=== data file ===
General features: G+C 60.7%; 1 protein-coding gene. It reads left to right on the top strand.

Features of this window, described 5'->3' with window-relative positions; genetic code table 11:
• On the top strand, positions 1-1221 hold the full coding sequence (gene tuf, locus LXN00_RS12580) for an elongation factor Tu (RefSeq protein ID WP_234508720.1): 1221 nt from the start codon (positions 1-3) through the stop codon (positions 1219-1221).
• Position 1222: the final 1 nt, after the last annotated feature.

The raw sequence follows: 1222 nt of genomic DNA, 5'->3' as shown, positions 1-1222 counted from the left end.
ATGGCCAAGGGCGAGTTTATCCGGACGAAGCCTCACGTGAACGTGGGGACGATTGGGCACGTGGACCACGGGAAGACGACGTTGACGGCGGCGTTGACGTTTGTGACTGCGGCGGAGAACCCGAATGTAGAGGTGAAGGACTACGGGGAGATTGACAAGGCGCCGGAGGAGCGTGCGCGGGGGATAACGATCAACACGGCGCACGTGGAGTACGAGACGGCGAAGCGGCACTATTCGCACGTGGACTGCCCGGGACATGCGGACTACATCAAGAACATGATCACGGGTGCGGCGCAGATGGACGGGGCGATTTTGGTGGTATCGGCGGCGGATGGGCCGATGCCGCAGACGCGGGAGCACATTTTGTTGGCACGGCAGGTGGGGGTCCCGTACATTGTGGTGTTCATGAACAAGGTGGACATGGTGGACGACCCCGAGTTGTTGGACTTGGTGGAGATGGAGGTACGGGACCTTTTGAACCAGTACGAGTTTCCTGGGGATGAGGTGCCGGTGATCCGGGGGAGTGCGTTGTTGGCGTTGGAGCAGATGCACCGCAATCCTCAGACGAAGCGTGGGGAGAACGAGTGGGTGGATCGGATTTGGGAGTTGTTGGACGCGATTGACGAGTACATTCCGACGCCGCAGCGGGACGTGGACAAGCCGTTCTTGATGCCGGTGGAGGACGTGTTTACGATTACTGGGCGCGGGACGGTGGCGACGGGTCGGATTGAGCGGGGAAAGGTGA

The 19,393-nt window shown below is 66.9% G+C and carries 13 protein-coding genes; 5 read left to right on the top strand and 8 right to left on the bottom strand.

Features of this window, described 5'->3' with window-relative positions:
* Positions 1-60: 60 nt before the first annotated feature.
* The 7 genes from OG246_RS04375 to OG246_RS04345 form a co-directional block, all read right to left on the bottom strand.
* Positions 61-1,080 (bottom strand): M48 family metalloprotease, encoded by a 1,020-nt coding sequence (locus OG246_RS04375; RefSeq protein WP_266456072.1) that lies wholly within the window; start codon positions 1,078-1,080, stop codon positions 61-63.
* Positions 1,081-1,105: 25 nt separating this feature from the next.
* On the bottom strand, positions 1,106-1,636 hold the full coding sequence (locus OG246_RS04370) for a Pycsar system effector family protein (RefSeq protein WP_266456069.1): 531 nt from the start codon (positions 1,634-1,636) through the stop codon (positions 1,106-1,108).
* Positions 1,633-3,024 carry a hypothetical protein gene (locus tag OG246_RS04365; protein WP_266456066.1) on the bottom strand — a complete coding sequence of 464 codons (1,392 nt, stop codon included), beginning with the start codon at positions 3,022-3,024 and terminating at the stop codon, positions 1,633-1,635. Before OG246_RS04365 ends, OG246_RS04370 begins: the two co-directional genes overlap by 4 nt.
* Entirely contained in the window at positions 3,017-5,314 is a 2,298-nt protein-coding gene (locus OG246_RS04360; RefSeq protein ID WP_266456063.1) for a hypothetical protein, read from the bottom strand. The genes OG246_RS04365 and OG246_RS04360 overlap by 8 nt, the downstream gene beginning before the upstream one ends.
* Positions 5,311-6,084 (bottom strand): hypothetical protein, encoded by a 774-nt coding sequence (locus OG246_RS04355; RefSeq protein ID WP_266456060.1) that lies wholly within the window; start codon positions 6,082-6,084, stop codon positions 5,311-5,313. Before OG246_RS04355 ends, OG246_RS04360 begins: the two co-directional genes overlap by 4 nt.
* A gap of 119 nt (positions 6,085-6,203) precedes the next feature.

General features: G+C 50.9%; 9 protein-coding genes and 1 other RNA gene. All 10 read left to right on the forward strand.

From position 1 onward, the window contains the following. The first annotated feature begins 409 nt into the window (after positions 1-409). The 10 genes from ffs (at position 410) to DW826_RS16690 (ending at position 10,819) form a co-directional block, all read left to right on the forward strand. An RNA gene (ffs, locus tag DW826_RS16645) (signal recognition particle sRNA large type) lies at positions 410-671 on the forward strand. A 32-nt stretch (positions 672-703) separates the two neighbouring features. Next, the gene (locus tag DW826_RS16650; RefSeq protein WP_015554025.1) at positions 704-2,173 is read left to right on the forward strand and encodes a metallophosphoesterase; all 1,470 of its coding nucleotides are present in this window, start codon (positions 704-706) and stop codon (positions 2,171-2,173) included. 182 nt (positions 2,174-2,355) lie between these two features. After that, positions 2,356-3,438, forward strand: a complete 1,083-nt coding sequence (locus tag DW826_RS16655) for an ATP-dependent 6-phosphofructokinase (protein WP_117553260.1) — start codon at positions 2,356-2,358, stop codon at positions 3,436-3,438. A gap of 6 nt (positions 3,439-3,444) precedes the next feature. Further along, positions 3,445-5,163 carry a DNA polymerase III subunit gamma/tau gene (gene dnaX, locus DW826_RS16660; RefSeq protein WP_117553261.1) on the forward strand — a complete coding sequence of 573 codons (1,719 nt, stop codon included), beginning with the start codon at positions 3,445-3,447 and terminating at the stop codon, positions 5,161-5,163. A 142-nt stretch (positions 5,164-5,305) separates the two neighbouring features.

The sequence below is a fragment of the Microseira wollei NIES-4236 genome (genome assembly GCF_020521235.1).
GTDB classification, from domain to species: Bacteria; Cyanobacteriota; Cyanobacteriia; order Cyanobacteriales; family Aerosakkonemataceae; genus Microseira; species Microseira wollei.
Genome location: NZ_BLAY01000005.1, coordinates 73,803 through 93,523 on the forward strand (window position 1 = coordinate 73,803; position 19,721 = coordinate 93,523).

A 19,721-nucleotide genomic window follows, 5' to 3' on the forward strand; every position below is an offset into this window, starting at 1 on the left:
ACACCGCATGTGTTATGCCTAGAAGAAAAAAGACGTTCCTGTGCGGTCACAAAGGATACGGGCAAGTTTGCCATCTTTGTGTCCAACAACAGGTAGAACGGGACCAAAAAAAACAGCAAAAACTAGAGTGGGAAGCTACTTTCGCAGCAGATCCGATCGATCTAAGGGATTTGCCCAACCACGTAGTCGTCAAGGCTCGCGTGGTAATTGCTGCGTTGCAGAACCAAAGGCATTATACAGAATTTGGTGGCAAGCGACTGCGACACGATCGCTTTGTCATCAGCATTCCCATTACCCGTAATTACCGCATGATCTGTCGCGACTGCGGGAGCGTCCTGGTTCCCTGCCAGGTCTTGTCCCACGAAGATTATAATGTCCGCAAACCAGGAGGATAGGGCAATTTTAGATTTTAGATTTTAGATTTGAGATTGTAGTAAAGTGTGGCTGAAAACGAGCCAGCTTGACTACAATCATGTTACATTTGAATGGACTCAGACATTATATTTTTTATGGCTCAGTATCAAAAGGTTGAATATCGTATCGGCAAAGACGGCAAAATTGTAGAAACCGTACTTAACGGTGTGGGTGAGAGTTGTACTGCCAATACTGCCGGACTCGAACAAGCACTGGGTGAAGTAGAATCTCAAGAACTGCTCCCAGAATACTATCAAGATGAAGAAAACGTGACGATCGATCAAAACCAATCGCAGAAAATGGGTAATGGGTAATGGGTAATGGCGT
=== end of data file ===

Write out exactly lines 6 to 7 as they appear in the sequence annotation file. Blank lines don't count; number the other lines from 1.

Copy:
ATGGCCAAGGGCGAGTTTATCCGGACGAAGCCTCACGTGAACGTGGGGACGATTGGGCACGTGGACCACGGGAAGACGACGTTGACGGCGGCGTTGACGTTTGTGACTGCGGCGGAGAACCCGAATGTAGAGGTGAAGGACTACGGGGAGATTGACAAGGCGCCGGAGGAGCGTGCGCGGGGGATAACGATCAACACGGCGCACGTGGAGTACGAGACGGCGAAGCGGCACTATTCGCACGTGGACTGCCCGGGACATGCGGACTACATCAAGAACATGATCACGGGTGCGGCGCAGATGGACGGGGCGATTTTGGTGGTATCGGCGGCGGATGGGCCGATGCCGCAGACGCGGGAGCACATTTTGTTGGCACGGCAGGTGGGGGTCCCGTACATTGTGGTGTTCATGAACAAGGTGGACATGGTGGACGACCCCGAGTTGTTGGACTTGGTGGAGATGGAGGTACGGGACCTTTTGAACCAGTACGAGTTTCCTGGGGATGAGGTGCCGGTGATCCGGGGGAGTGCGTTGTTGGCGTTGGAGCAGATGCACCGCAATCCTCAGACGAAGCGTGGGGAGAACGAGTGGGTGGATCGGATTTGGGAGTTGTTGGACGCGATTGACGAGTACATTCCGACGCCGCAGCGGGACGTGGACAAGCCGTTCTTGATGCCGGTGGAGGACGTGTTTACGATTACTGGGCGCGGGACGGTGGCGACGGGTCGGATTGAGCGGGGAAAGGTGA

The 19,393-nt window shown below is 66.9% G+C and carries 13 protein-coding genes; 5 read left to right on the top strand and 8 right to left on the bottom strand.